US startup EnerVenue has developed a new version of its nickel-hydrogen batteries for large-scale renewables and storage applications.
“The newest version of EnerVenue’s batteries extends the solutions’ durability, operational flexibility, and cost-efficiency benefits for stationary storage projects across myriad use cases,” the manufacturer said in a statement. “The next-generation ESVs can flexibly cycle up to three times per day, at two to 12-hour discharge rates, enabling unique applications and business models for developers, integrators, and owners.”
The battery has reportedly a 30-year, 30,000-cycle lifespan, with the manufacturer offering a 20-year/20,000-cycle warranty that guarantees at least 88% battery capacity remaining after that period.
EnerVenue claims its nickel-hydrogen battery technology can operate at temperatures between -40 C and 60 C. It can also provide the promised cycles without degradation and at varying rates, for a wide range of fast and slow charging capabilities.
The battery has an efficiency ranging from 80% to 90%, depending on the cycle rate, and its energy density per square foot is equal to, or better than lithium-ion batteries, according to the company.
In May, EnerVenue conducted UL 9540A evaluations for thermal runaway fire propagation at the cell, module, and unit level. The company certified its Energy Storage Vessels to UL 1973, said EnerVenue CTO Majid Keshavarz. He said the UL 9540A test results validate the company's battery chemistry as the top choice for customers aiming to eliminate fire or thermal hazards in their grid-scale installations.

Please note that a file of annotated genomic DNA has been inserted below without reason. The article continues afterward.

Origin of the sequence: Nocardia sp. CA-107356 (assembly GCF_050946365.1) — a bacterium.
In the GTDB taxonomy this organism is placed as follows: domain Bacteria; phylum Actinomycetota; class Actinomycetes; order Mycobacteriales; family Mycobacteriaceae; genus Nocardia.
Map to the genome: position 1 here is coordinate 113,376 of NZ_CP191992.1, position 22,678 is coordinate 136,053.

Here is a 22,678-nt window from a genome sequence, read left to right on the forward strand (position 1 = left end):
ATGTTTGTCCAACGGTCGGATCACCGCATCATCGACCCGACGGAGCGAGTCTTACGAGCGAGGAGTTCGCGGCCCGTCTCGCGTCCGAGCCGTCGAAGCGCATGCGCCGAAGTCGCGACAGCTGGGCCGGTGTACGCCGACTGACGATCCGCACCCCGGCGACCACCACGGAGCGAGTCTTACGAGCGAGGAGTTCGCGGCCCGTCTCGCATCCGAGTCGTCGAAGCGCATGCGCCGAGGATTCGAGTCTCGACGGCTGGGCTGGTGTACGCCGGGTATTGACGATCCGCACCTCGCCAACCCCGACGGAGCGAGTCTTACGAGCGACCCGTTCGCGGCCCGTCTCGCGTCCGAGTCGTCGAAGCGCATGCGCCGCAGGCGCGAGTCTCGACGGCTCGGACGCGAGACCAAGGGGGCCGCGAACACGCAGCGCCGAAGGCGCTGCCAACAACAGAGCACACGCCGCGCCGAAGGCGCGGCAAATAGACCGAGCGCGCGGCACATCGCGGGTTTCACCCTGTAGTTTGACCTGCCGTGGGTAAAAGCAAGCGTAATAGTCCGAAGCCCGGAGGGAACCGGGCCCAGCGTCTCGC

The nickel-hydrogen battery technology is particularly good in remote and harsh conditions with operational temperatures ranging between -40 C to 60 C, as demonstrated by its use in NASA satellites.
EnerVenue raised $125 million in a December 2021 Series A equity offering from Schlumberger, Saudi Aramco Energy Ventures, and Stanford University. It was advised by Barclays. The funding round followed another $12 million seed round earlier that year.
In March, EnerVenue announced plans to invest in a gigafactory in the US state of Kentucky, where it will design, manufacture and test its nickel-hydrogen Energy Storage Vessels. It reports that it has more than 7 GWh of customer commitments, including orders from Pine Gate Renewables, Nicon Industries’ Green Energy Renewable Solutions unit, and Schlumberger New Energy.
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